why Eric Ciotti needs to assault the “death tax” | EUROtoday

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Eric Ciotti, deputy for Alpes-Maritimes and president of the Les Républicains party, at the National Assembly, in Paris, April 10, 2024.

Published on May 23 in Le Figarothe title of the column is specific: “We want the death of the death tax”, write Eric Ciotti, president of the Les Républicains (LR) social gathering, and François-Xavier Bellamy, head of the right-wing record within the European elections on June 9. In truth, the primary handed the pen to the second, whose arguments to defend this initiative are as a lot financial and political as philosophical. “We have a tax system that slows down the transmissionaccuses the MEP. I believe in transmission, whether of values, culture or goods. »

In his party, the idea is not disruptive, but Eric Ciotti claims his consistency on the subject. “This is one of the themes that allowed me to emerge during the primary for the presidential election in 2021”, admits the previous shock finalist towards Valérie Pécresse. At the time, the deputy for Alpes-Maritimes sought to embody a extra economically liberal proper and took over the idea of “death tax” by the American economist Milton Friedman (1912-2006). After having defended, within the Nineteen Sixties, the concept that a market economic system with out inheritance was viable, Friedman subsequently denounced a tax that he thought of immoral.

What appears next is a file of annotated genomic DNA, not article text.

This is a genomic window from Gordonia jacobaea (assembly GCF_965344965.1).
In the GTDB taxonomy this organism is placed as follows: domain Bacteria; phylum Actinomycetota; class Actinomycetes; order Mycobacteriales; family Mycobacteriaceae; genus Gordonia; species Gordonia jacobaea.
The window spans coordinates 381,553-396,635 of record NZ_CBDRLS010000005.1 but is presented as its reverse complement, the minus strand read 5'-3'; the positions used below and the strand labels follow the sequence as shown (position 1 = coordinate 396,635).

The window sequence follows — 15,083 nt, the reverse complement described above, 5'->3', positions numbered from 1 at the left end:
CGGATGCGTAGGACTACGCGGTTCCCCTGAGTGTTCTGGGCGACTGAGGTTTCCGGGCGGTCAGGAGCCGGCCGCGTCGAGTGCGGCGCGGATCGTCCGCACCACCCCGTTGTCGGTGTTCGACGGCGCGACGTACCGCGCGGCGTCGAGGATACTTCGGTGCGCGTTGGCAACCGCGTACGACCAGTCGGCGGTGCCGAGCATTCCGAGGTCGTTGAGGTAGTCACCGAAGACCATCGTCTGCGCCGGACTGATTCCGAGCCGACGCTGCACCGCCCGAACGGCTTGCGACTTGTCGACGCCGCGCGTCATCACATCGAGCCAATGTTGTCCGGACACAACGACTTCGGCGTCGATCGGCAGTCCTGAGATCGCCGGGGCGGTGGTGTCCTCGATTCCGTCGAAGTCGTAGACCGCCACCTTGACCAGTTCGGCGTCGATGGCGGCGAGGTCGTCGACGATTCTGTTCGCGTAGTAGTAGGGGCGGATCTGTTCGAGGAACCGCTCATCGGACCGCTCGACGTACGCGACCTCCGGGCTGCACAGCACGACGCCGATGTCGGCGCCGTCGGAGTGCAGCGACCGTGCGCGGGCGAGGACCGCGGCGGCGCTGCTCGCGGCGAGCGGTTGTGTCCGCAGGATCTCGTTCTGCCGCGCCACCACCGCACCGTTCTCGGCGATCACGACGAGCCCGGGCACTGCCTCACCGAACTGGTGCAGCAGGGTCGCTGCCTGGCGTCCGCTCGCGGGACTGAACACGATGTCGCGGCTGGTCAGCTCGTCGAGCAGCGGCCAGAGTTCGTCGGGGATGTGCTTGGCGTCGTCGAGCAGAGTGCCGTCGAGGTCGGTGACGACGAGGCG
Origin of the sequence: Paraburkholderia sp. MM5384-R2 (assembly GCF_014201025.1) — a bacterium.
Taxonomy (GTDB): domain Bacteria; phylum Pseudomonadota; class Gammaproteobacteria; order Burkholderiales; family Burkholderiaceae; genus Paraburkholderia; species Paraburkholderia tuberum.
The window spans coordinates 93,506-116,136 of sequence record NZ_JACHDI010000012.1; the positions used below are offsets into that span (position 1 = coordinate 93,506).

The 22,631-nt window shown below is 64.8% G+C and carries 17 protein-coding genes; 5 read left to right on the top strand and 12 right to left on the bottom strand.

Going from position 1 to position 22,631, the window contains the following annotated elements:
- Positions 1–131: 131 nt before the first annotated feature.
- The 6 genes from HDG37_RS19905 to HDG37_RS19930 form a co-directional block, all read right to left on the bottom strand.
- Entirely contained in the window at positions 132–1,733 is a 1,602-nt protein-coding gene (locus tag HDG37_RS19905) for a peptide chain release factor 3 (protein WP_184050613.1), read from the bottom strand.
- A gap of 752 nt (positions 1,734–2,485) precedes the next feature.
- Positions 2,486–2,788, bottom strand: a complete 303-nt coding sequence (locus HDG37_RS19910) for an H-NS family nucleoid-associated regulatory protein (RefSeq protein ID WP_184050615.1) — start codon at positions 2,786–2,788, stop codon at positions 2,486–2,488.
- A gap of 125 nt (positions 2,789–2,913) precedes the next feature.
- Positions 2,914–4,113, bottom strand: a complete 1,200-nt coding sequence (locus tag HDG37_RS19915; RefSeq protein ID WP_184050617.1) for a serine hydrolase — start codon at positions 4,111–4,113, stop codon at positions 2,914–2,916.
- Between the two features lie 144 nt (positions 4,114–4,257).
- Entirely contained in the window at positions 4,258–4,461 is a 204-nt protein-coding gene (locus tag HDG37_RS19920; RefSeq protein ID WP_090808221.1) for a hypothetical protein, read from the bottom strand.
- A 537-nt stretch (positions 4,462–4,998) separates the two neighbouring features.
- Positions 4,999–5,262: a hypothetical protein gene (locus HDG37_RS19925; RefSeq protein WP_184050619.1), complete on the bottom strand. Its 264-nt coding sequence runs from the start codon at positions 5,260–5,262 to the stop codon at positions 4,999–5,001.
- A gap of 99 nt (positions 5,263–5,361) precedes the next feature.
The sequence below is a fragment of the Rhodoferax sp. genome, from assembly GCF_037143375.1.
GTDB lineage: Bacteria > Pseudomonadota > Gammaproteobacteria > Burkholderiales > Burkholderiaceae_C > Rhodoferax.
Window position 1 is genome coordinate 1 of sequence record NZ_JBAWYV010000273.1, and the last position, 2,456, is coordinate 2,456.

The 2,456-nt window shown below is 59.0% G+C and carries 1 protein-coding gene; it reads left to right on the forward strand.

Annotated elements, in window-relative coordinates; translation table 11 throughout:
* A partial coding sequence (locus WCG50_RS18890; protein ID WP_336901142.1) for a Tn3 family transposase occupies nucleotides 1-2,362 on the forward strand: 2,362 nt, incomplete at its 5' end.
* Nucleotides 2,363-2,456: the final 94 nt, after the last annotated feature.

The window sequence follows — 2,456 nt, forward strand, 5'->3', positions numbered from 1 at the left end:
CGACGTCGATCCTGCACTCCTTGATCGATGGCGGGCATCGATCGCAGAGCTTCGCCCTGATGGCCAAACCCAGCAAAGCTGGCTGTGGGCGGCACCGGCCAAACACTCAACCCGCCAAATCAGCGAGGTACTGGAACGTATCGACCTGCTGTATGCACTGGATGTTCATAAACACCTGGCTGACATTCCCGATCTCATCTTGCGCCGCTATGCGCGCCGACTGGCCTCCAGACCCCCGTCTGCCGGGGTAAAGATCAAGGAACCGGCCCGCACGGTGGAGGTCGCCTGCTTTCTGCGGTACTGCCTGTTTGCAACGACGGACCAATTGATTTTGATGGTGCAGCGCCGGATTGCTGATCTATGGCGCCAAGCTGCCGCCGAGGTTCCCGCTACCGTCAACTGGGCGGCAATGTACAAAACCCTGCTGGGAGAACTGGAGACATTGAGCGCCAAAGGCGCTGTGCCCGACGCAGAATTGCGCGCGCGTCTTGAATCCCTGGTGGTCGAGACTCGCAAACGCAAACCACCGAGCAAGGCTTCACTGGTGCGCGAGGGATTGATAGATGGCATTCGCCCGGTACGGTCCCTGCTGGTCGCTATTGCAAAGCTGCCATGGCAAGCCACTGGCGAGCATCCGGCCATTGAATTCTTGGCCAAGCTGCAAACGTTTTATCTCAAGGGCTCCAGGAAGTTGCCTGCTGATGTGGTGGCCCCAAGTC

In 2021, candidate Ciotti took up the work of the American economist to defend the thought of ​​eliminating inheritance taxes on belongings of lower than 5 million euros. Today, he’s calling for aligning the inheritance tax system with the best-selling deduction in Europe, specifically Italy, or 1 million euros, in comparison with 100,000 euros presently per inheritor.

High value

Inheritance taxes have been diminished and even eradicated within the majority of the thirty-eight OECD international locations, partly because of their unpopularity. An argument taken up by Mr. Ciotti. “The left doesn't understand it, but the French have common sense and say that you cannot have worked a whole life and be taxed again on this heritage”he says.

The argument of unpopularity makes Guillaume Allègre, economist on the French Observatory of Economic Conditions and writer of a number of works on inheritance, smile. “The proper is attacking inheritance tax on the grounds that it’s an unpopular tax. But she forgets to remind that the ISF [l’impôt de solidarité sur la fortune] was the most well-liked tax. If we take this argument, we must always reinstate the ISF. But this isn’t actually LR's want. » Not to say that, in truth, a big proportion of French individuals are not affected by inheritance taxes, because of the reductions and exceptions already in pressure.

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